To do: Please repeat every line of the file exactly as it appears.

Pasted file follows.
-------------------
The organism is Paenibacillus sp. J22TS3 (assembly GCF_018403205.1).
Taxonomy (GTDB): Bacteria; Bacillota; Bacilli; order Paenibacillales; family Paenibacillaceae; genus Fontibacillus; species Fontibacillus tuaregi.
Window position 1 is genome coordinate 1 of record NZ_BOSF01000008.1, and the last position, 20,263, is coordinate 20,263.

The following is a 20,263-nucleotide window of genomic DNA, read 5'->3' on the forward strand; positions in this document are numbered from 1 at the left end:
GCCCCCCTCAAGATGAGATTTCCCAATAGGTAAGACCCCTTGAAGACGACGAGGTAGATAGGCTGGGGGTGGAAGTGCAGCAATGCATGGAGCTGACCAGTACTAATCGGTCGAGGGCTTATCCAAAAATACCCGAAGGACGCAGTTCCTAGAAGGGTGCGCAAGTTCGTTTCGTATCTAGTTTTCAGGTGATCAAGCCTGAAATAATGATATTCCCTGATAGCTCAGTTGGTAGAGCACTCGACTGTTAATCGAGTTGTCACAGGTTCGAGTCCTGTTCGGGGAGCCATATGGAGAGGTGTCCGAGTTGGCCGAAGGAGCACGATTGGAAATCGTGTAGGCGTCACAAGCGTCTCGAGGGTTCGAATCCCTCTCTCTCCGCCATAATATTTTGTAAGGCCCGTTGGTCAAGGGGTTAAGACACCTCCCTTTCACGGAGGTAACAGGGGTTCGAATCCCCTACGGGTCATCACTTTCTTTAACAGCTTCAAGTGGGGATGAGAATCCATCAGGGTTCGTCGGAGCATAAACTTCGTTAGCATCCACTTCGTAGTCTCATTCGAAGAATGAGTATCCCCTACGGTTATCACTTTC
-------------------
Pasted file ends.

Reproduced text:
The organism is Paenibacillus sp. J22TS3 (assembly GCF_018403205.1).
Taxonomy (GTDB): Bacteria; Bacillota; Bacilli; order Paenibacillales; family Paenibacillaceae; genus Fontibacillus; species Fontibacillus tuaregi.
Window position 1 is genome coordinate 1 of record NZ_BOSF01000008.1, and the last position, 20,263, is coordinate 20,263.

The following is a 20,263-nucleotide window of genomic DNA, read 5'->3' on the forward strand; positions in this document are numbered from 1 at the left end:
GCCCCCCTCAAGATGAGATTTCCCAATAGGTAAGACCCCTTGAAGACGACGAGGTAGATAGGCTGGGGGTGGAAGTGCAGCAATGCATGGAGCTGACCAGTACTAATCGGTCGAGGGCTTATCCAAAAATACCCGAAGGACGCAGTTCCTAGAAGGGTGCGCAAGTTCGTTTCGTATCTAGTTTTCAGGTGATCAAGCCTGAAATAATGATATTCCCTGATAGCTCAGTTGGTAGAGCACTCGACTGTTAATCGAGTTGTCACAGGTTCGAGTCCTGTTCGGGGAGCCATATGGAGAGGTGTCCGAGTTGGCCGAAGGAGCACGATTGGAAATCGTGTAGGCGTCACAAGCGTCTCGAGGGTTCGAATCCCTCTCTCTCCGCCATAATATTTTGTAAGGCCCGTTGGTCAAGGGGTTAAGACACCTCCCTTTCACGGAGGTAACAGGGGTTCGAATCCCCTACGGGTCATCACTTTCTTTAACAGCTTCAAGTGGGGATGAGAATCCATCAGGGTTCGTCGGAGCATAAACTTCGTTAGCATCCACTTCGTAGTCTCATTCGAAGAATGAGTATCCCCTACGGTTATCACTTTC